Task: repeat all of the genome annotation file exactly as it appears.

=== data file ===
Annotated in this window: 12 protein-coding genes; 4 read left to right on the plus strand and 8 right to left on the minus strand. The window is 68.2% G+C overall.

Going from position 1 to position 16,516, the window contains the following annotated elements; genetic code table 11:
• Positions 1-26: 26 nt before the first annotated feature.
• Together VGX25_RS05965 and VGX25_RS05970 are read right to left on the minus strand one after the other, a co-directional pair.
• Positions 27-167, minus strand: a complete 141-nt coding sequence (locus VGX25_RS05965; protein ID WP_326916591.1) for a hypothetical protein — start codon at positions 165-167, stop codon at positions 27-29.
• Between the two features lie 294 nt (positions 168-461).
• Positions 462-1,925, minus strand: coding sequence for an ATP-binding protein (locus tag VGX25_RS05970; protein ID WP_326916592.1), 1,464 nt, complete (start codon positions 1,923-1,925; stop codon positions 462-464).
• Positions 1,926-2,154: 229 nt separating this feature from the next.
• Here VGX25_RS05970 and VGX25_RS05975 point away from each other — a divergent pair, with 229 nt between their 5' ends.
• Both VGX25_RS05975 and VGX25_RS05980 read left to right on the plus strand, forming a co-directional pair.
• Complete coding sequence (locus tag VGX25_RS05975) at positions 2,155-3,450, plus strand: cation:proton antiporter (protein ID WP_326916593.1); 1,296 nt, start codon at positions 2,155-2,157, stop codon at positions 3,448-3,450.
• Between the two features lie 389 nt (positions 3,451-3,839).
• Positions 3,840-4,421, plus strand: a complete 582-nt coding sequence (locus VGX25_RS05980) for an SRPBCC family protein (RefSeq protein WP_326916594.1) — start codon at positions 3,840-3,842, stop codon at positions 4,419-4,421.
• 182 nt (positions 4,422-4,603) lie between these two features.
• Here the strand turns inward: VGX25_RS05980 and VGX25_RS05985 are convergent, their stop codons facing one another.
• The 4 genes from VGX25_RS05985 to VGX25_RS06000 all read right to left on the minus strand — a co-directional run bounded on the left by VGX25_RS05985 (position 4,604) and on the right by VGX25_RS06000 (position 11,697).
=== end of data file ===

Annotated in this window: 12 protein-coding genes; 4 read left to right on the plus strand and 8 right to left on the minus strand. The window is 68.2% G+C overall.

Going from position 1 to position 16,516, the window contains the following annotated elements; genetic code table 11:
• Positions 1-26: 26 nt before the first annotated feature.
• Together VGX25_RS05965 and VGX25_RS05970 are read right to left on the minus strand one after the other, a co-directional pair.
• Positions 27-167, minus strand: a complete 141-nt coding sequence (locus VGX25_RS05965; protein ID WP_326916591.1) for a hypothetical protein — start codon at positions 165-167, stop codon at positions 27-29.
• Between the two features lie 294 nt (positions 168-461).
• Positions 462-1,925, minus strand: coding sequence for an ATP-binding protein (locus tag VGX25_RS05970; protein ID WP_326916592.1), 1,464 nt, complete (start codon positions 1,923-1,925; stop codon positions 462-464).
• Positions 1,926-2,154: 229 nt separating this feature from the next.
• Here VGX25_RS05970 and VGX25_RS05975 point away from each other — a divergent pair, with 229 nt between their 5' ends.
• Both VGX25_RS05975 and VGX25_RS05980 read left to right on the plus strand, forming a co-directional pair.
• Complete coding sequence (locus tag VGX25_RS05975) at positions 2,155-3,450, plus strand: cation:proton antiporter (protein ID WP_326916593.1); 1,296 nt, start codon at positions 2,155-2,157, stop codon at positions 3,448-3,450.
• Between the two features lie 389 nt (positions 3,451-3,839).
• Positions 3,840-4,421, plus strand: a complete 582-nt coding sequence (locus VGX25_RS05980) for an SRPBCC family protein (RefSeq protein WP_326916594.1) — start codon at positions 3,840-3,842, stop codon at positions 4,419-4,421.
• 182 nt (positions 4,422-4,603) lie between these two features.
• Here the strand turns inward: VGX25_RS05980 and VGX25_RS05985 are convergent, their stop codons facing one another.
• The 4 genes from VGX25_RS05985 to VGX25_RS06000 all read right to left on the minus strand — a co-directional run bounded on the left by VGX25_RS05985 (position 4,604) and on the right by VGX25_RS06000 (position 11,697).